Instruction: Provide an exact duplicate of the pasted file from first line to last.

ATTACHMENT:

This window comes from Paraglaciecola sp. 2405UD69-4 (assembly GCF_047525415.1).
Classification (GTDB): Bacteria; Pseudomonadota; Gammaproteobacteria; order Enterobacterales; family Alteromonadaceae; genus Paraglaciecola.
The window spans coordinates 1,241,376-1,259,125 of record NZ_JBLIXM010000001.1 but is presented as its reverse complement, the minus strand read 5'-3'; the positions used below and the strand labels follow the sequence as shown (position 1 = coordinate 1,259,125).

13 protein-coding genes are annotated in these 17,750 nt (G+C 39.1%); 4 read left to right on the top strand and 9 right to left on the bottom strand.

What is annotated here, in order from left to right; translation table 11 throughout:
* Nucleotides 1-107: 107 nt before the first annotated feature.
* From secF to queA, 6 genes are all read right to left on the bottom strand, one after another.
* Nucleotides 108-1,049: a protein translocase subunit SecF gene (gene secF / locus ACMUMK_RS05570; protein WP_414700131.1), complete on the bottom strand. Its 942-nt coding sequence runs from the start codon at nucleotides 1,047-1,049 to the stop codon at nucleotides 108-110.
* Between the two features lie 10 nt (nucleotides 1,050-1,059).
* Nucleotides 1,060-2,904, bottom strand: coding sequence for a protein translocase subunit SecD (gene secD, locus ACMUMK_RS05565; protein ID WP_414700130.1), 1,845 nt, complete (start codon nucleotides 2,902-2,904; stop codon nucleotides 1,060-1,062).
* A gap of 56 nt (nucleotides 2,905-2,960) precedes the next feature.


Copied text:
This window comes from Paraglaciecola sp. 2405UD69-4 (assembly GCF_047525415.1).
Classification (GTDB): Bacteria; Pseudomonadota; Gammaproteobacteria; order Enterobacterales; family Alteromonadaceae; genus Paraglaciecola.
The window spans coordinates 1,241,376-1,259,125 of record NZ_JBLIXM010000001.1 but is presented as its reverse complement, the minus strand read 5'-3'; the positions used below and the strand labels follow the sequence as shown (position 1 = coordinate 1,259,125).

13 protein-coding genes are annotated in these 17,750 nt (G+C 39.1%); 4 read left to right on the top strand and 9 right to left on the bottom strand.

What is annotated here, in order from left to right; translation table 11 throughout:
* Nucleotides 1-107: 107 nt before the first annotated feature.
* From secF to queA, 6 genes are all read right to left on the bottom strand, one after another.
* Nucleotides 108-1,049: a protein translocase subunit SecF gene (gene secF / locus ACMUMK_RS05570; protein WP_414700131.1), complete on the bottom strand. Its 942-nt coding sequence runs from the start codon at nucleotides 1,047-1,049 to the stop codon at nucleotides 108-110.
* Between the two features lie 10 nt (nucleotides 1,050-1,059).
* Nucleotides 1,060-2,904, bottom strand: coding sequence for a protein translocase subunit SecD (gene secD, locus ACMUMK_RS05565; protein ID WP_414700130.1), 1,845 nt, complete (start codon nucleotides 2,902-2,904; stop codon nucleotides 1,060-1,062).
* A gap of 56 nt (nucleotides 2,905-2,960) precedes the next feature.